US9368709B2 - Electroactive polymer actuator including elements with different elastic moduli - Google Patents

Electroactive polymer actuator including elements with different elastic moduli Download PDF

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US9368709B2
US9368709B2 US13821041 US201113821041A US9368709B2 US 9368709 B2 US9368709 B2 US 9368709B2 US 13821041 US13821041 US 13821041 US 201113821041 A US201113821041 A US 201113821041A US 9368709 B2 US9368709 B2 US 9368709B2
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actuator
layer
electroactive polymer
counter electrode
eap
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US20130175898A1 (en )
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Dirk Brokken
Hendrik De Koning
Wendy Mirelle Martam
Floris Maria Hermansz Crompvoets
Juergen Vogt
Frank Vossen
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Philips Lighting Holding BV
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Koninklijke Philips NV
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    • HELECTRICITY
    • H01BASIC ELECTRIC ELEMENTS
    • H01LSEMICONDUCTOR DEVICES; ELECTRIC SOLID STATE DEVICES NOT OTHERWISE PROVIDED FOR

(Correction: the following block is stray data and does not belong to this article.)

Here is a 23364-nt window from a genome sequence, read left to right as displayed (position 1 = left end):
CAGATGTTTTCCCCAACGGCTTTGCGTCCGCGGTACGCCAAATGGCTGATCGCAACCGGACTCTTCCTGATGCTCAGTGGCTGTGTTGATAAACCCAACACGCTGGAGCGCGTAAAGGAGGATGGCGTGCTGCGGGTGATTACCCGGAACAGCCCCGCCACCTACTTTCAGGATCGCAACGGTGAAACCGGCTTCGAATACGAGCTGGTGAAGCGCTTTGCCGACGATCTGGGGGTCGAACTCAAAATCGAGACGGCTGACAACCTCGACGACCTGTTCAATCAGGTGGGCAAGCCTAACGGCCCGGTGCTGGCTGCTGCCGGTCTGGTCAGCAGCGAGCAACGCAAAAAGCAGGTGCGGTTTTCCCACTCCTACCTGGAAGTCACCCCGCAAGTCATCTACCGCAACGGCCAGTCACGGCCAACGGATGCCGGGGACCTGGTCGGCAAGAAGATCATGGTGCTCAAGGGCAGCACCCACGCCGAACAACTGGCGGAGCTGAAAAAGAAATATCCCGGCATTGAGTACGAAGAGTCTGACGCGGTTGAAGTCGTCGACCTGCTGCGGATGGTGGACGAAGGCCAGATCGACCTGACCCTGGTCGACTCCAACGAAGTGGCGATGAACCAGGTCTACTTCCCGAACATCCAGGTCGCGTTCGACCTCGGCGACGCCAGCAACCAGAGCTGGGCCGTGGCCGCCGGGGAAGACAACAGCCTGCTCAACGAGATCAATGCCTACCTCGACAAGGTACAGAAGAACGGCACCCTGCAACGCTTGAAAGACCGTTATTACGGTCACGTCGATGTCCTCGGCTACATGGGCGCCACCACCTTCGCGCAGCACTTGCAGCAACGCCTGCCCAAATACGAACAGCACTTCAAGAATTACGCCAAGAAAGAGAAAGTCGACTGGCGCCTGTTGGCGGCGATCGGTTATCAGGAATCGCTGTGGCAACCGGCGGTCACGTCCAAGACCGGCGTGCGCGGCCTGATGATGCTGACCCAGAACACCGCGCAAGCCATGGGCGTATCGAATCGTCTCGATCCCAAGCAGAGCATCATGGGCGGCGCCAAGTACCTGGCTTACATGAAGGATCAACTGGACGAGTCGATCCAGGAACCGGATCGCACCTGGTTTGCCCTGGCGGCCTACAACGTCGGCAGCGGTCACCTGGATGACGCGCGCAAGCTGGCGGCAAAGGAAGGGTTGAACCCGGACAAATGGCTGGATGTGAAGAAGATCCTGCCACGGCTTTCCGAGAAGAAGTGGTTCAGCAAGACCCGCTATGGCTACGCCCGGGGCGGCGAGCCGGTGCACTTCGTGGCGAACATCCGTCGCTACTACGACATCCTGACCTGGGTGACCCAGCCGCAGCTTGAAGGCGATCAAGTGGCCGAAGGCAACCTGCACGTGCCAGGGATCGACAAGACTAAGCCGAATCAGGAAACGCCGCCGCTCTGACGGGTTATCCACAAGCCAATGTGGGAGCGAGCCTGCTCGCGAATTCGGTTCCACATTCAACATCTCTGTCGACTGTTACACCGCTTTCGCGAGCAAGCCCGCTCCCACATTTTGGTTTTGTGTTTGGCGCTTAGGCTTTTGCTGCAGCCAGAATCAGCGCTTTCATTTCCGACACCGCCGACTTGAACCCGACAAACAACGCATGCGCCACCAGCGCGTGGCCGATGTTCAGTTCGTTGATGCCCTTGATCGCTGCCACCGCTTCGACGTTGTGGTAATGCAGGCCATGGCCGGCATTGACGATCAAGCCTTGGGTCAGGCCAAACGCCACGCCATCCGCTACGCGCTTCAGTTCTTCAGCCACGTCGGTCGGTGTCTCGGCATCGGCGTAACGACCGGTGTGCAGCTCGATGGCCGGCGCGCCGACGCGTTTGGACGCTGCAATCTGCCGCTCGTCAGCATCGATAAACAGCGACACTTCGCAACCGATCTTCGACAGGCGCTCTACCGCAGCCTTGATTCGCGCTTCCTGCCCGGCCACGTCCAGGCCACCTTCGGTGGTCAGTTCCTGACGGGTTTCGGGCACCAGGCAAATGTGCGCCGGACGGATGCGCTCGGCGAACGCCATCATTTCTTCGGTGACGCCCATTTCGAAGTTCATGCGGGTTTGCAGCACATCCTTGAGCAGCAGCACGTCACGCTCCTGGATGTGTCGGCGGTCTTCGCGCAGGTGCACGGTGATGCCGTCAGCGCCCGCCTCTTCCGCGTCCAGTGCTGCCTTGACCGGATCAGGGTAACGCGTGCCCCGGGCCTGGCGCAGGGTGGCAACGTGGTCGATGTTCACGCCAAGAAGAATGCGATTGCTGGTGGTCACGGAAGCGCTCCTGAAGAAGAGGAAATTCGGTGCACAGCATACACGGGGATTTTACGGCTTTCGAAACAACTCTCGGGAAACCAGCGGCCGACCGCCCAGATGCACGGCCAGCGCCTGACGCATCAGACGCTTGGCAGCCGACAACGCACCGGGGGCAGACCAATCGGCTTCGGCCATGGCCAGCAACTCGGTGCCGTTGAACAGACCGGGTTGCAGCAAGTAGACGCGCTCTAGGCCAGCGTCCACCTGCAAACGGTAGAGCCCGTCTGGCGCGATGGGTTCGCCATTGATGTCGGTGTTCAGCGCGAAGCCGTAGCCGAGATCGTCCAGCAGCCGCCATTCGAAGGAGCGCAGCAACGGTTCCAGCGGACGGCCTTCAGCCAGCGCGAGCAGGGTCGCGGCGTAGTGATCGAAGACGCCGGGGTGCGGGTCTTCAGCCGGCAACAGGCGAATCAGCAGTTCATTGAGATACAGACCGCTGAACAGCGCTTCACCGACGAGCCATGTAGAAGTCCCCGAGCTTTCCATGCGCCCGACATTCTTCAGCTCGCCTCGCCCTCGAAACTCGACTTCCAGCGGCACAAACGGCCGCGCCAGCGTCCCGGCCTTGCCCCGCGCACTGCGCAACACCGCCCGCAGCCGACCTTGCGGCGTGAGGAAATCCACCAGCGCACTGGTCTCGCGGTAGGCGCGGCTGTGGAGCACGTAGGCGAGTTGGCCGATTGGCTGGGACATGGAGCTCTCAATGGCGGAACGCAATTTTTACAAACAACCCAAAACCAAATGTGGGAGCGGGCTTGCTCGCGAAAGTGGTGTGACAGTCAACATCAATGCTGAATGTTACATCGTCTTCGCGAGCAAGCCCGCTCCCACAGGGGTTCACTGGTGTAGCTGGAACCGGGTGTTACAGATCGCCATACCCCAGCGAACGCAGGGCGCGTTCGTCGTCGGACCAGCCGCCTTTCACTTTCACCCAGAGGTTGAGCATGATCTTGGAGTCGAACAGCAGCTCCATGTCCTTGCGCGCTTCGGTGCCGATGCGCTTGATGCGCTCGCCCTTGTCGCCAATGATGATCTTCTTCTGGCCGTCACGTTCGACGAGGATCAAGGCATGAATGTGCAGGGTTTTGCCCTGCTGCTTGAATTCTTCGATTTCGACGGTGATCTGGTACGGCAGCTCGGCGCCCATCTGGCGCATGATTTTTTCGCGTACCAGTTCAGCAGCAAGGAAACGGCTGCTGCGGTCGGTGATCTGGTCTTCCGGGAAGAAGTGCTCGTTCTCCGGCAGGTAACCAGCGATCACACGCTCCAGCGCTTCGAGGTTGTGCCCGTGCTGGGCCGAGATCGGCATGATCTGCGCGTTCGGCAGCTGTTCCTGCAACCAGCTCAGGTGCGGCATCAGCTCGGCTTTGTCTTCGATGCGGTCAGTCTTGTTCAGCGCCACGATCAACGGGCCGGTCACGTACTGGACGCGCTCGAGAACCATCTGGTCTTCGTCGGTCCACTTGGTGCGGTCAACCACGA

• H01L41/00Piezo-electric devices in general; Electrostrictive devices in general; Magnetostrictive devices in general; Processes or apparatus specially adapted for the manufacture or treatment thereof or of parts thereof; Details thereof
    • H01L41/02Details
    • H01L41/04Details of piezo-electric or electrostrictive devices
    • H01L41/047Electrodes or electrical connection arrangements
    • GPHYSICS
    • G02OPTICS
    • G02BOPTICAL ELEMENTS, SYSTEMS, OR APPARATUS
    • G02B26/00Optical devices or arrangements using movable or deformable optical elements for controlling the intensity, colour, phase, polarisation or direction of light, e.g. switching, gating, modulating
    • G02B26/08Optical devices or arrangements using movable or deformable optical elements for controlling the intensity, colour, phase, polarisation or direction of light, e.g. switching, gating, modulating for controlling the direction of light